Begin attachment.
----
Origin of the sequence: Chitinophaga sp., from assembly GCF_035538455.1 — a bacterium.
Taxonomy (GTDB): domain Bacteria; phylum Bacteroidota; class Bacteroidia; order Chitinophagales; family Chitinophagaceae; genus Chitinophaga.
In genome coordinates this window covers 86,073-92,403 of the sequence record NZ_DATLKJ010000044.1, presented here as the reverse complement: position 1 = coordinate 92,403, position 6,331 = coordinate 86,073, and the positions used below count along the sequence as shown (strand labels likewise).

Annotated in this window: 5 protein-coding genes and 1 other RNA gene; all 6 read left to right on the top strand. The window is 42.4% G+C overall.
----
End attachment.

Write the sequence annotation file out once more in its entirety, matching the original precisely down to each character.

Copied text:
Origin of the sequence: Chitinophaga sp., from assembly GCF_035538455.1 — a bacterium.
Taxonomy (GTDB): domain Bacteria; phylum Bacteroidota; class Bacteroidia; order Chitinophagales; family Chitinophagaceae; genus Chitinophaga.
In genome coordinates this window covers 86,073-92,403 of the sequence record NZ_DATLKJ010000044.1, presented here as the reverse complement: position 1 = coordinate 92,403, position 6,331 = coordinate 86,073, and the positions used below count along the sequence as shown (strand labels likewise).

Annotated in this window: 5 protein-coding genes and 1 other RNA gene; all 6 read left to right on the top strand. The window is 42.4% G+C overall.